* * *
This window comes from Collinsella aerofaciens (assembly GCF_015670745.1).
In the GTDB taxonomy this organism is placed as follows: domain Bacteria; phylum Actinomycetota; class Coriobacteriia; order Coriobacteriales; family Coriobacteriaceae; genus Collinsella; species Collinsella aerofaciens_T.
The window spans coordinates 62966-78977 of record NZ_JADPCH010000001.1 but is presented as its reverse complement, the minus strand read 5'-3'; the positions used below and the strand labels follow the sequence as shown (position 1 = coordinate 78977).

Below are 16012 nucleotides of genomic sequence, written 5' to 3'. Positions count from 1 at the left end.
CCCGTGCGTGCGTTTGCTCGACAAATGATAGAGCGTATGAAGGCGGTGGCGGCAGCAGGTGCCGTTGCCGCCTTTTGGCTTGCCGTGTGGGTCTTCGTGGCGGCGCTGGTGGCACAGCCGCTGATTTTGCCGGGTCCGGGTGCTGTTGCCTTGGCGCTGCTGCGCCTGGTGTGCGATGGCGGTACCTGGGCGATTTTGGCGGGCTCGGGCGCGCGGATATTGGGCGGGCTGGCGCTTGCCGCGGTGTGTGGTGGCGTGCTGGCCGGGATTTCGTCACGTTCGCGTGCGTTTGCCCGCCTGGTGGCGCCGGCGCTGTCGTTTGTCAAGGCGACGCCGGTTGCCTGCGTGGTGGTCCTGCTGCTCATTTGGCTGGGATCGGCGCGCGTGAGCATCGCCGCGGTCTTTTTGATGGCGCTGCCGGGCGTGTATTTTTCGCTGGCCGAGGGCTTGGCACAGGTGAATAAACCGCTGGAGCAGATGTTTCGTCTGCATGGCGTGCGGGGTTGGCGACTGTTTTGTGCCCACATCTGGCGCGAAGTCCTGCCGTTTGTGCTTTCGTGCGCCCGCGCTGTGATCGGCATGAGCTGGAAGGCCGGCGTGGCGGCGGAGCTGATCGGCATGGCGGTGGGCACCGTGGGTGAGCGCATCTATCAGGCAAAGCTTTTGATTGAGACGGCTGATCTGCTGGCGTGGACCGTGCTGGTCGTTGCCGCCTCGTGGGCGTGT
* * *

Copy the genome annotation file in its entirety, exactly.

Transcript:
This window comes from Collinsella aerofaciens (assembly GCF_015670745.1).
In the GTDB taxonomy this organism is placed as follows: domain Bacteria; phylum Actinomycetota; class Coriobacteriia; order Coriobacteriales; family Coriobacteriaceae; genus Collinsella; species Collinsella aerofaciens_T.
The window spans coordinates 62966-78977 of record NZ_JADPCH010000001.1 but is presented as its reverse complement, the minus strand read 5'-3'; the positions used below and the strand labels follow the sequence as shown (position 1 = coordinate 78977).

Below are 16012 nucleotides of genomic sequence, written 5' to 3'. Positions count from 1 at the left end.
CCCGTGCGTGCGTTTGCTCGACAAATGATAGAGCGTATGAAGGCGGTGGCGGCAGCAGGTGCCGTTGCCGCCTTTTGGCTTGCCGTGTGGGTCTTCGTGGCGGCGCTGGTGGCACAGCCGCTGATTTTGCCGGGTCCGGGTGCTGTTGCCTTGGCGCTGCTGCGCCTGGTGTGCGATGGCGGTACCTGGGCGATTTTGGCGGGCTCGGGCGCGCGGATATTGGGCGGGCTGGCGCTTGCCGCGGTGTGTGGTGGCGTGCTGGCCGGGATTTCGTCACGTTCGCGTGCGTTTGCCCGCCTGGTGGCGCCGGCGCTGTCGTTTGTCAAGGCGACGCCGGTTGCCTGCGTGGTGGTCCTGCTGCTCATTTGGCTGGGATCGGCGCGCGTGAGCATCGCCGCGGTCTTTTTGATGGCGCTGCCGGGCGTGTATTTTTCGCTGGCCGAGGGCTTGGCACAGGTGAATAAACCGCTGGAGCAGATGTTTCGTCTGCATGGCGTGCGGGGTTGGCGACTGTTTTGTGCCCACATCTGGCGCGAAGTCCTGCCGTTTGTGCTTTCGTGCGCCCGCGCTGTGATCGGCATGAGCTGGAAGGCCGGCGTGGCGGCGGAGCTGATCGGCATGGCGGTGGGCACCGTGGGTGAGCGCATCTATCAGGCAAAGCTTTTGATTGAGACGGCTGATCTGCTGGCGTGGACCGTGCTGGTCGTTGCCGCCTCGTGGGCGTGT